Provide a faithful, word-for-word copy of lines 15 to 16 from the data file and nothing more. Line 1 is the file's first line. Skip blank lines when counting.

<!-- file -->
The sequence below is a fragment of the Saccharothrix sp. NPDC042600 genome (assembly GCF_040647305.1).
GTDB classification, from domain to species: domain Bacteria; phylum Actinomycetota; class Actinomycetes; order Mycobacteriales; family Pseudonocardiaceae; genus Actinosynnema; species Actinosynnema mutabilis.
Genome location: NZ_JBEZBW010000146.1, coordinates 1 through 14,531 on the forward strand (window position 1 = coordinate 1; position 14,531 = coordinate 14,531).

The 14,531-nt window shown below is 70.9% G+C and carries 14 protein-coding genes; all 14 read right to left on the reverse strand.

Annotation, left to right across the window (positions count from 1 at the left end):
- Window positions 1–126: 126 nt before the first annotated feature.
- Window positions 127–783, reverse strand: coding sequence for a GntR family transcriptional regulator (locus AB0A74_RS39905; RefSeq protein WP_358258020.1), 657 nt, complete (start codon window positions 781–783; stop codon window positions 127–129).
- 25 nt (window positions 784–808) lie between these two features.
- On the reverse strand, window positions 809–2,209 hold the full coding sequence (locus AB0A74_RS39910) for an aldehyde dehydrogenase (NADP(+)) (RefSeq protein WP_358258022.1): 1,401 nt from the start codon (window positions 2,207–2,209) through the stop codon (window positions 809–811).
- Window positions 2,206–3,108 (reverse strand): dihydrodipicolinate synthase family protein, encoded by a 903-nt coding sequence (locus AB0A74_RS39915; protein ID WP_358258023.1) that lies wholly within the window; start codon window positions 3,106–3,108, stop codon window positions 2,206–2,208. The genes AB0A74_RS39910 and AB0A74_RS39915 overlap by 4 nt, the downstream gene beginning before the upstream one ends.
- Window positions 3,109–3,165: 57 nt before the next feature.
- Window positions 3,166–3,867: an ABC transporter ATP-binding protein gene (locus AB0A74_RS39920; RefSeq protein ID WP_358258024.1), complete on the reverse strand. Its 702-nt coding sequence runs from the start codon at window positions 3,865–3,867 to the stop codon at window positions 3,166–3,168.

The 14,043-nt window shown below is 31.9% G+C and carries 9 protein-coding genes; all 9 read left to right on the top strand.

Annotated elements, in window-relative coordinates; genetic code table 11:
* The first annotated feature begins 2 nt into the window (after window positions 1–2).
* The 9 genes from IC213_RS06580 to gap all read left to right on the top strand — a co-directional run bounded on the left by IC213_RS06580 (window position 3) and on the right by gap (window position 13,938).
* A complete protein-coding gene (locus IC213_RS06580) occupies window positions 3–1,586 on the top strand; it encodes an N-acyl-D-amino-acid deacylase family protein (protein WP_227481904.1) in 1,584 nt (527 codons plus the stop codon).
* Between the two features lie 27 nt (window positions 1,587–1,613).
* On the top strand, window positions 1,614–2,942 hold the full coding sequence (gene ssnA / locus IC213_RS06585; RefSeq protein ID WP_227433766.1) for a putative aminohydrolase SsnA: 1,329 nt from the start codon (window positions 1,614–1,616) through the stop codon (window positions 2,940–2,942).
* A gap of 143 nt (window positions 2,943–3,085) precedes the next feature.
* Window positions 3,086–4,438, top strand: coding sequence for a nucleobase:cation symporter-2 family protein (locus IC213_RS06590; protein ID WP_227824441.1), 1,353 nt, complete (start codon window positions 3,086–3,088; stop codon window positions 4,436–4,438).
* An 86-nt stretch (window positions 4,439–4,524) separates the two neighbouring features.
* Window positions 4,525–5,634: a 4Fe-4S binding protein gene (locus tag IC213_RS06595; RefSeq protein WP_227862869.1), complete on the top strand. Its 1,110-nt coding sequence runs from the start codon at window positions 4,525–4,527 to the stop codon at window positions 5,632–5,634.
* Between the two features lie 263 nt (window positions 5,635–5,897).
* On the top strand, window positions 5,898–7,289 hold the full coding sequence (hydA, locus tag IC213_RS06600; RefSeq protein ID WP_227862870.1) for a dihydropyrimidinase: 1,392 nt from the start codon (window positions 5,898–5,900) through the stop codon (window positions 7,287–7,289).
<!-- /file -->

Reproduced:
* The first annotated feature begins 2 nt into the window (after window positions 1–2).
* The 9 genes from IC213_RS06580 to gap all read left to right on the top strand — a co-directional run bounded on the left by IC213_RS06580 (window position 3) and on the right by gap (window position 13,938).